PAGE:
IMMIGRANT HEALTH: INS Says Healthy Families Not A Public Charge
The Immigration and Naturalization Service has clarified that immigrants will not be penalized for enrolling their children in Healthy Families, the Inland Valley Daily Bulletin reports. INS Commissioner Doris Meissner recently sent a letter to Los Angeles County officials "assuring them that a public charge would not be invoked in cases when undocumented parents sign their eligible children up for Healthy Families," according to Miguel Santana, a spokesperson for county Supervisor Gloria Molina. "The INS policy was acting as an impediment. The county counsel's opinion is that signing up the children is not a public charge. So far the numbers of children signed up in the county and the state are quite modest, and we think it has something to do with the fear of the public charge," said Mark Finucane, county director of Health Services. A "public charge," the Daily Bulletin notes, is any government assistance an undocumented resident receives, which is often looked upon negatively when the INS reviews immigrants' resident status. The county Health Services "is looking for ways to inform parents who are undocumented residents that they have nothing to fear from signing their children up." And Finucane will report to the supervisors next month "on how to better get the word out" to eligible families.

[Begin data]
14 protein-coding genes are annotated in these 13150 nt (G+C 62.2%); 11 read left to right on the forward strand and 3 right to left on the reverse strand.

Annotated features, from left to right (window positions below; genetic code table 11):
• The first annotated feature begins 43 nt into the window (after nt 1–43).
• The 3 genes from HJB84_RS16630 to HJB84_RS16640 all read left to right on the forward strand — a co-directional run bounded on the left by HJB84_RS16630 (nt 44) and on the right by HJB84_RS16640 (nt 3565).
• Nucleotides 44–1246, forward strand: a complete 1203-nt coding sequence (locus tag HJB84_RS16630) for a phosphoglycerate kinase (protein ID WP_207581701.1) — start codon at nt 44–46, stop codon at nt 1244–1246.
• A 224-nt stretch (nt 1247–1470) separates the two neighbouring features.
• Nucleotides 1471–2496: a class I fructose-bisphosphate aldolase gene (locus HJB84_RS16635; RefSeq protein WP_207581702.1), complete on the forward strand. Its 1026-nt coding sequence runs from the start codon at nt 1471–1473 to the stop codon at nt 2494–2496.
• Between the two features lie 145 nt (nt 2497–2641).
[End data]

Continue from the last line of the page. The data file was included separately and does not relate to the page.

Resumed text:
Too Much Of A Good Thing?
But if the word gets out to all the eligible families, there might not be enough funds to cover all the children. The state has only set aside enough money to cover 200,000 children, the Daily Bulletin notes. But about 600,000 children statewide -- 425,000 in Los Angeles County alone -- qualify for the health insurance program. "There are a lot of ramifications when you cap the number of kids that can be covered at 200,000 statewide," said Steve Escoboza,